Outline – Proactive Replacement Program Background What (is proactive replacement)? Why (proactive replacement)? When (to implement proactive replacement)? Issues/Benefits with Proactive Replacement Case Study – City of Los Angeles RFP vs. Bid Cart Specifications
Background - Carts Roll-out Carts introduced in 1969 Variety of Programs across the country Maturity of Cart Programs Life of Carts - Conditions which affect cart life Decision point for every City (County)
What (is proactive replacement)? Systematically replacing roll-out carts throughout City (or area) based on age and condition of carts, as opposed to sporadic daily replacement from residents requests Proactive replacement based on analysis of existing condition of carts in conjunction with previous program rollout Other Causes of failure?
Why (proactive replacement)? Threshold of catastrophic failure Choose threshold to determine break even cost analysis. Typically 4% - 5% annual failure Cost of staff: drivers, phone operators Cost of equipment: trucks, carts, parts Distinguish between types of failure: age of carts, trucks, unusual circumstances, etc. Detriment to Service – Should the burden of repair be placed on the resident? Residents not sure whether they should call – will they be charged?
Why (proactive replacement)? Consistency of Carts: Efficiencies, Aesthetics Better presence within the City Ideal time to make other changes to the program, re-educate Safety – residents and drivers
When (implement proactive replacement)? Break even cost analysis – money talks Before a change of staff of drivers and operators to handle daily requests Typically 10 – 15 years after initial cart implementation Allow time for RFP/Bid, coordinating distribution and retrieval, and citywide announcements
Issues with Proactive Replacement Up Front Cost – Large capital outlay, although it can be phased in Assembly and Distribution – Added task of picking up old containers - personnel Cart for Cart – Resident receives new cart when old cart is turned in Handling old carts (large scale) – Recycled material, disassembly, washing, grinding, etc. New Cart Fever – Once residents know about new carts, will call for replacement of their damaged cart
Benefits of Proactive Replacement Overall Cost Savings – Replacement efficiency Personnel allocation Re-educate the residents Consistent Carts and components Implement new technology – CCIS – asset allocation/database of service calls – GIS – pinpoint problem areas Audit the City – Much easier during replacement program – determine non-paying residents Make other changes to system
Case Study: City of L.A. Background # of Households: 720,000 Area: 447 square miles Residential Collection Trucks: 650 # of Roll-out Carts: 2.1 million units, 6 manufacturers, 3 cart system – Refuse, Recycling, Yard Waste Diversion: 45% Once per week Collection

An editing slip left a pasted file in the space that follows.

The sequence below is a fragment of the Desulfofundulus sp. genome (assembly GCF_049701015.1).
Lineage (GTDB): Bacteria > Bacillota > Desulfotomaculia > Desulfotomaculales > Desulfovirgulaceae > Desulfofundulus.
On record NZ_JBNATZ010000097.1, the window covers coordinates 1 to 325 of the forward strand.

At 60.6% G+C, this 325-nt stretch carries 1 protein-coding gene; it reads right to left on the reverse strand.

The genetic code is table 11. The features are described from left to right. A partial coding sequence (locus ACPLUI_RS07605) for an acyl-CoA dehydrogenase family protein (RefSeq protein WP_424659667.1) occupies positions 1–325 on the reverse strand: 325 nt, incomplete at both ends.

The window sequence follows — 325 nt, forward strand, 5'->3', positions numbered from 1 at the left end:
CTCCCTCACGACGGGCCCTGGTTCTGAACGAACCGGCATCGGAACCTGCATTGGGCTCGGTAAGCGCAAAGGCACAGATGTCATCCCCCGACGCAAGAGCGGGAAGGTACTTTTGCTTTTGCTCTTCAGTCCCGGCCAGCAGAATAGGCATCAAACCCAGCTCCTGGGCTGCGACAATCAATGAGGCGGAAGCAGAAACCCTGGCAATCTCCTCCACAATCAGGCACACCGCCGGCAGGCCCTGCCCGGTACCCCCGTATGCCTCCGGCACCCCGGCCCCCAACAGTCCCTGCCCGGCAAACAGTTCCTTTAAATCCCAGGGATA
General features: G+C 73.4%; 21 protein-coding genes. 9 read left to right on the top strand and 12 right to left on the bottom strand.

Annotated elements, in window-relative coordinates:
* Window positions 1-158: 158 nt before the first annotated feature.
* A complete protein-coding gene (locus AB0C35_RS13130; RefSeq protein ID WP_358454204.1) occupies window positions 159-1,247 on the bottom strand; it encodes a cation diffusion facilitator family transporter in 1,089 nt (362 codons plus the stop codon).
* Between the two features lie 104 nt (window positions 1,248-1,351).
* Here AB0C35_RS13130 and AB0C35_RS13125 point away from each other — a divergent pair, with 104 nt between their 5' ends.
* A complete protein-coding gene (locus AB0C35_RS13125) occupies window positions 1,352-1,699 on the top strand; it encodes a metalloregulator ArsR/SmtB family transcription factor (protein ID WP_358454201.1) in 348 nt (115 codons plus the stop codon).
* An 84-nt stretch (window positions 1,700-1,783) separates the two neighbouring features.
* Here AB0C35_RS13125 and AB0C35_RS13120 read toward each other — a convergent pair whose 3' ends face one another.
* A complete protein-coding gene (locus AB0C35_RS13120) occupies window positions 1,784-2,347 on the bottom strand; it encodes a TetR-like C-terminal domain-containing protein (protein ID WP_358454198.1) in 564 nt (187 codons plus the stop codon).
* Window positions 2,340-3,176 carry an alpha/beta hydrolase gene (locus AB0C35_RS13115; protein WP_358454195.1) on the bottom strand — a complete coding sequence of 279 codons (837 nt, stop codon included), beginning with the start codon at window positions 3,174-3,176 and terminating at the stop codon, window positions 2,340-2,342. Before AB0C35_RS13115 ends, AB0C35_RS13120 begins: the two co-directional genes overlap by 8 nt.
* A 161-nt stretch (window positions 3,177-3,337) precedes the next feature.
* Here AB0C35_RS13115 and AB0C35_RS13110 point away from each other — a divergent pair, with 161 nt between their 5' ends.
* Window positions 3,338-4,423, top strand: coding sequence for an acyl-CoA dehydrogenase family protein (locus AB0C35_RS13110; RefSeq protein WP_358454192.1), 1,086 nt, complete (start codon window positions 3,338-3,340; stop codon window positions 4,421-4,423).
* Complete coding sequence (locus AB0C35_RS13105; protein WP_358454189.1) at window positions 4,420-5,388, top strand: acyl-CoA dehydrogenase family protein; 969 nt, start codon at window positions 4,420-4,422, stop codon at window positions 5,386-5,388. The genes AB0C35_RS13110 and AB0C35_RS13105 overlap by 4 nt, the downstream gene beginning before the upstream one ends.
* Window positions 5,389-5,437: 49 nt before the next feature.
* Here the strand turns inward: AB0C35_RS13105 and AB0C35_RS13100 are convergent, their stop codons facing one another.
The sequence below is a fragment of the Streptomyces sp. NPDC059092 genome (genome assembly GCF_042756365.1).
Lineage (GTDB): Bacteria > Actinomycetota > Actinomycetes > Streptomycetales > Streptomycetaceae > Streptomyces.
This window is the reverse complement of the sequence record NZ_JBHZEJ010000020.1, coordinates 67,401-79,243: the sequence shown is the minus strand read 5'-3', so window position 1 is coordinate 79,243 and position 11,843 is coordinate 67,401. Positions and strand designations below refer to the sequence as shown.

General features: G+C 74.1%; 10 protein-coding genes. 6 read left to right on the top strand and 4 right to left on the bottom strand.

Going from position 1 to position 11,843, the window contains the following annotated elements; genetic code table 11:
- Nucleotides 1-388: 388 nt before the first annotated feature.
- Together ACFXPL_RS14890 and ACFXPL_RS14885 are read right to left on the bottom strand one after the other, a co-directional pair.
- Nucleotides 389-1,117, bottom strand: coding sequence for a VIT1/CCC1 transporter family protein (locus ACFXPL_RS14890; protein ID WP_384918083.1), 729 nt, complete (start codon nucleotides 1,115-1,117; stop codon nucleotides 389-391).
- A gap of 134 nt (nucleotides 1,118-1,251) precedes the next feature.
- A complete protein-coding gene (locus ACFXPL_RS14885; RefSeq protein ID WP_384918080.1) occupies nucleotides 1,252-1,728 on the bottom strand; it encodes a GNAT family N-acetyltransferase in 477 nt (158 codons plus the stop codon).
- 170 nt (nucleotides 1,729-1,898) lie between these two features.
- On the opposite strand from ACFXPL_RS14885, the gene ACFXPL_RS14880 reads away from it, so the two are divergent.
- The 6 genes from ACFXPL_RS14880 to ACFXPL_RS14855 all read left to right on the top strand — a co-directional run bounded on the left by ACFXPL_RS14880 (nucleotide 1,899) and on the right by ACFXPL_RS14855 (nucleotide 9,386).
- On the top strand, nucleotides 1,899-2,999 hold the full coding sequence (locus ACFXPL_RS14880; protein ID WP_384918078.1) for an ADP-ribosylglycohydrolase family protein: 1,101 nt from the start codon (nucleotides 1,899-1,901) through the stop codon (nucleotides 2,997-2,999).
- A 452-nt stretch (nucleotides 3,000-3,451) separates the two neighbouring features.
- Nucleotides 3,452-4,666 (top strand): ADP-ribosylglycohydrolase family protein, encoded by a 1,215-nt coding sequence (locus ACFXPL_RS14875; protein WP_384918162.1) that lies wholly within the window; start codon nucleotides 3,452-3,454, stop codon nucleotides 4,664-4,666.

Case Study: City of L.A. (cont) Cart Implementation: 1991, 1994, 1997 Cart Failures – graph
Case Study: City of L.A. (cont) Failure exceeded threshold of 5% Proactive Replacement Program – Phase in new carts by district (6) – replace oldest carts first – 10 to 12 year cycle One Cart Supplier Matching Compatibility of Trucks with Carts Implement CCIS – Bar codes, asset tracking, account tracking, information to improve system Setup separate facility to assemble, distribute, return old carts, clean, grind
Case Study: City of L.A. (cont) Inherently conducting audit during distribution and retrieval of carts Change size of yard waste carts RFQ and Bid: Competitive price for long term contract
RFP vs. Bid Every City different – bylaws, charter, rules City Perspective: Bid: Detail specifications, lowest responsive bidder RFP: Program outline, point system, allows options and creativity If City knows desired specifications and looking for lowest price to meet those specifications, bid is the most effective option If City is open to different types of options and wants to evaluate bids on several criteria, RFP is best option
RFP vs. Bid RFP allows flexibility in choosing the vendor that provides the most value RFP allows City to prioritize or weight parameters RFP: Do not allow price negotiations Vendors perspective – depends on business model and approach as cart manufacturer Vendors that offer value package prefer RFP Vendors with lowest manufacturing costs and limited overhead prefer bids RFQ
Cart Specifications Three Ingredients: Design, Processing, Material Design: Product features – compatibility, safety, user-friendly, aesthetics Processing: Not only type but equipment technology, processing expertise Material: Correct material for process and application, Consistency, Additives Integrity of Cart vendor vs. Integrity of Cart
Cart Specifications (cont) Suggestions Understand what is needed/desired in design, processing, and material of cart Use references (not just supplied by vendor) – understand warranty (procedure), failures, service, lead times, etc. Parameters of vendor: financial stability, capacity, lawsuits, etc. Identify and contact resin and additives suppliers Testing: applicable to your City Truck Compatibility If RFP – weight each category